Music. Crafts. Cooking. All of it is hard. Creating stuff is hard. Words, sounds, sights, tastes, smells… Well, anyone can make smells. But good smells! Creating is hard. You have to think it up, gather materials, put stuff together to make different stuff, and throw it out for the world to judge. When they get it, they might or might not like it. If you don’t have to redo it, you get to start all over again, using none of the same things you just used! Hurrah! (more…)
Posted by Liam Wood on February 8, 2015
I’ve had the opportunity to see many creative people at work recently. I’ve begun to see a pattern: they all go through the same stages to achieve their success. These people are writers, composers, and artists, people who create for a living. When they first begin, they go through the same mindsets and cycles as everyone else– the same cycles as I am still going through. This isn’t a road map to success, but it gave me an idea of what I need to work on and how much work I still need to do.
The original idea that drives anyone to create anything is the thought that they can write, or compose, or paint, as well as everyone else– in fact, since they’re unique, their works will be unique as well. The world needs more originality. Thus, beginners start out wanting to create original stuff; they want to write, draw, or compose in a way completely separate from everything anyone has ever seen. They throw all their big ideas, the ones that Tolkien unbelievably missed, into their work. They’ll have fun with it.
I wrote my first two novels with this in mind. Wise was medieval fantasy, but it had brilliant characters– fourteen protagonists and no antagonist. Fathoming Egression had an original world, with talking rocks and assassin ducks and plenty of fun stuff. I had fun with both. (more…)
Posted by Liam Wood on April 9, 2014
Today I played in a four hundred-strong youth orchestra that could barely keep the tempo and key through each piece. I’ve played in the same orchestra, with the same conductors (a different one for each piece), with the same pieces, for three years now. This massive orchestra played its music in the middle of a shopping mall, surrounded by a crowd of parents mixed with people who only wanted to get to the food court. The acoustics were horrible, the players varied from amazing to mediocre, the ages varied from eighteen to eight, and it wasn’t an astounding performance by any stretch of the imagination. These pieces were so familiar to me, I played half of them by memory.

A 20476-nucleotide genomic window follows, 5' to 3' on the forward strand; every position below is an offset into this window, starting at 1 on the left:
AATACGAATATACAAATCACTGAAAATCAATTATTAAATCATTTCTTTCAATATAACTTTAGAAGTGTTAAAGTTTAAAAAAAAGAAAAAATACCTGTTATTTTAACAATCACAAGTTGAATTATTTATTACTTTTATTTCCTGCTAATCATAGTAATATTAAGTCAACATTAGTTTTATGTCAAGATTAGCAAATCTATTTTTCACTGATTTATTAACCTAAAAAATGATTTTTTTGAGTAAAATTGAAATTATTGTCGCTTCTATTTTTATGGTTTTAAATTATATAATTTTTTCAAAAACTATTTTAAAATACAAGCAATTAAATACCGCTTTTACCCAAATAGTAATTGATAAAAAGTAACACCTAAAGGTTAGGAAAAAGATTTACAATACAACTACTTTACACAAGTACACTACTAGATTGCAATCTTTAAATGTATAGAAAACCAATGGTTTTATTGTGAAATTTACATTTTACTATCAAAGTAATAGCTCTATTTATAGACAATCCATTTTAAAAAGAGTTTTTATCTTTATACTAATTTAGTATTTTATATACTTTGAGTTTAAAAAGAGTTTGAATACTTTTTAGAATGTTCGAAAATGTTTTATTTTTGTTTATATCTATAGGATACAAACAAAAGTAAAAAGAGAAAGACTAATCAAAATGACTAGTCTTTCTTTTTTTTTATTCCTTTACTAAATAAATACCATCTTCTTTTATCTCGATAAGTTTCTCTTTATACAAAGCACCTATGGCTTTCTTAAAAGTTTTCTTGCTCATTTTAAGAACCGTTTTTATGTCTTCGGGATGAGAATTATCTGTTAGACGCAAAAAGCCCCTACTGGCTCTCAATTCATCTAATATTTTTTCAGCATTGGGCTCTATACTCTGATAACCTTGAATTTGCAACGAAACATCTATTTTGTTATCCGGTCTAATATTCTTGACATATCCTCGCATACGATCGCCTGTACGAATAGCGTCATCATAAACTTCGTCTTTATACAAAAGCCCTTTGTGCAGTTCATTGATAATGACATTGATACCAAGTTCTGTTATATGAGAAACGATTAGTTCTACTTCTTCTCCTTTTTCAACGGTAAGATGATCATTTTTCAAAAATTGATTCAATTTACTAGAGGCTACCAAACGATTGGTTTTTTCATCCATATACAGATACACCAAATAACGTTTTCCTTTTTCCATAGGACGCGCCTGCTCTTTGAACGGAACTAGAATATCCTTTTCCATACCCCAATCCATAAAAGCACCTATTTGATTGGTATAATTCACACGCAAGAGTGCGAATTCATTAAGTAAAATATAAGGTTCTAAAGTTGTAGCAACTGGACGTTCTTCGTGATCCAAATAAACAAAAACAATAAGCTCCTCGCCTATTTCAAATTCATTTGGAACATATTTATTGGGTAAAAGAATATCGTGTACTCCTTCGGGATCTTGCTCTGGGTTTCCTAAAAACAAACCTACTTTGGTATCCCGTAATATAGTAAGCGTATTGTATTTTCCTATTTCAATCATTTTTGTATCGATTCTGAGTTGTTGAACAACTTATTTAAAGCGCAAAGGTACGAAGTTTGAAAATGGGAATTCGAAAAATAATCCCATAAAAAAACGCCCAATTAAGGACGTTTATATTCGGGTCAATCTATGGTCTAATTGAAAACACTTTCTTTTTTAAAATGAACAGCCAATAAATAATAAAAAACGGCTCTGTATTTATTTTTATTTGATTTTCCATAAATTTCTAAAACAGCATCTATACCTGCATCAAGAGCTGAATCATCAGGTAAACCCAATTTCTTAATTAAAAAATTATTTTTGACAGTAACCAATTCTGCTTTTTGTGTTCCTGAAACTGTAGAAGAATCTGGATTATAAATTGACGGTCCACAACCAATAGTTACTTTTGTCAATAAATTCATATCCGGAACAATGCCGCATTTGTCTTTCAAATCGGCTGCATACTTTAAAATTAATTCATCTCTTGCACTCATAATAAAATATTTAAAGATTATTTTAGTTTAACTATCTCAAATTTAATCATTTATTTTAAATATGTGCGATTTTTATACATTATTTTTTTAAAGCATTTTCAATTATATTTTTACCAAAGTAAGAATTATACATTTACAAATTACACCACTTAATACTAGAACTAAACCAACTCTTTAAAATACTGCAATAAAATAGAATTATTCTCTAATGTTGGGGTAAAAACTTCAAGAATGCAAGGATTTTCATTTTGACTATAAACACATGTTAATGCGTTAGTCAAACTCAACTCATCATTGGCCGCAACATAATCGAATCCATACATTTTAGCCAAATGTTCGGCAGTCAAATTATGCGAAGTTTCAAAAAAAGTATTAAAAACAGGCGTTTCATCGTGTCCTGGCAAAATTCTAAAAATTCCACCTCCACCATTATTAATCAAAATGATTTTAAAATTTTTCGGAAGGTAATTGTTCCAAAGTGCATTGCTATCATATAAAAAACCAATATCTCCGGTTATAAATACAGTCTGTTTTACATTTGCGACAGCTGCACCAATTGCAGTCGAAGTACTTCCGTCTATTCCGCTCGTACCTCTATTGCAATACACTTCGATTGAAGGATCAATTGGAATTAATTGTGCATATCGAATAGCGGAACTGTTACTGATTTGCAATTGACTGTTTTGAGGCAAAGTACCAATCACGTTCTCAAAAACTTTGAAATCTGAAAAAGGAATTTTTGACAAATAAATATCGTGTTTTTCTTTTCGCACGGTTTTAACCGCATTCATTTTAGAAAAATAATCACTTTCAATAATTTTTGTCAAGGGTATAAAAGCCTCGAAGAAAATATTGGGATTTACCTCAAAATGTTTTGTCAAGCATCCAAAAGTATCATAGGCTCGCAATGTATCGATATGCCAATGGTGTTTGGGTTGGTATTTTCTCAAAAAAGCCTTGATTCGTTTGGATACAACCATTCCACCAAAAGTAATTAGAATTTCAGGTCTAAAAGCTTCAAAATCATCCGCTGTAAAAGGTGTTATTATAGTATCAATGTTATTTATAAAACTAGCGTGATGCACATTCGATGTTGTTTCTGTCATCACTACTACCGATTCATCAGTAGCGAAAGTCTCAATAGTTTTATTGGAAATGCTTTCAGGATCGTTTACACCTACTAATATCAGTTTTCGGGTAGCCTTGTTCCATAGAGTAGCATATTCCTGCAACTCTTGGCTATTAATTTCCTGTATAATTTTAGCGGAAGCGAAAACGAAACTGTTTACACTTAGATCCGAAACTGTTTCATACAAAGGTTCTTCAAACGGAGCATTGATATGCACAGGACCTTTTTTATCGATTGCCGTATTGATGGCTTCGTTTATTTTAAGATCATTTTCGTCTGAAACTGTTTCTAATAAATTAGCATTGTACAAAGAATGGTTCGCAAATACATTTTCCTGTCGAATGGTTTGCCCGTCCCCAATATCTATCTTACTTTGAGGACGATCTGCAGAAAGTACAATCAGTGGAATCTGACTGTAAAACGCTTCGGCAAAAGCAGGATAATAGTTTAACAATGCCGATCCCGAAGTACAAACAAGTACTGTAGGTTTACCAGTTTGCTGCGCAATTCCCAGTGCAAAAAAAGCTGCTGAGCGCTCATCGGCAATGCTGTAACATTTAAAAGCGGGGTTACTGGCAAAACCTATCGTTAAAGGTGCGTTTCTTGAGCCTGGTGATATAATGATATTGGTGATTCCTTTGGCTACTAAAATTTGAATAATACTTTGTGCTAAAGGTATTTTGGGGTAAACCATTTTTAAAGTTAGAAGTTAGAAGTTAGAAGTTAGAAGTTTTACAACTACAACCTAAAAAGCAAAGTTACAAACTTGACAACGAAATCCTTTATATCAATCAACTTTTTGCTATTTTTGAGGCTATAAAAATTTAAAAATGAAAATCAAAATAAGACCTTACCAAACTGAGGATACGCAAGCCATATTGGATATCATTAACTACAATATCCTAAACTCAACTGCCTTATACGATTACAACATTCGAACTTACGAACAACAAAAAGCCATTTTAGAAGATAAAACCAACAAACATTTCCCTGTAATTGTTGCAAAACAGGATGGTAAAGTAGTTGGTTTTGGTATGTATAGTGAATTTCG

I had so much fun.
There are things in life that aren’t fun. There are things in life that are boring. There are things in life that deserve to fall from the roof and spend the next three months in a coma, dreaming about purple canaries. But all of that can change, without ordering today– just call the number on your screen! (more…)
Posted by Liam Wood on February 3, 2013
Engie (nevillegirl) at her blog posted her Ten All-Time Best Pieces From Film Scores, and I couldn’t resist. Here is my version of the list, with only one piece from each movie, no predominantly vocal pieces, and only pieces from movies I’ve seen. They are in no particular order, because I didn’t want to pick favorites. Because music plays such a large role in the presentation of a film, and because the conception of the film itself is often reflected in the conception of the music, many of these choices were personal favorites. For one who never saw the movie, perhaps the conclusion would be different. (more…)
Posted by Liam Wood on December 30, 2012
There is an overwhelming urge to run screaming through whatever domicile you’re currently occupying when you’re sitting still, watching unrealistically good-looking people move across a luminescent screen, and suddenly they break into song.
Now, I love musicals. I love the music in them. Occasionally I’ll come to love the lyrics as well. What I do not love about musicals is the fact that the characters can’t resist exercising their vocal chords every five minutes. Yes, it’s in a musical’s nature to be musical, but does every soliloquy have to be in rhyme? (more…)
Posted by Liam Wood on October 23, 2012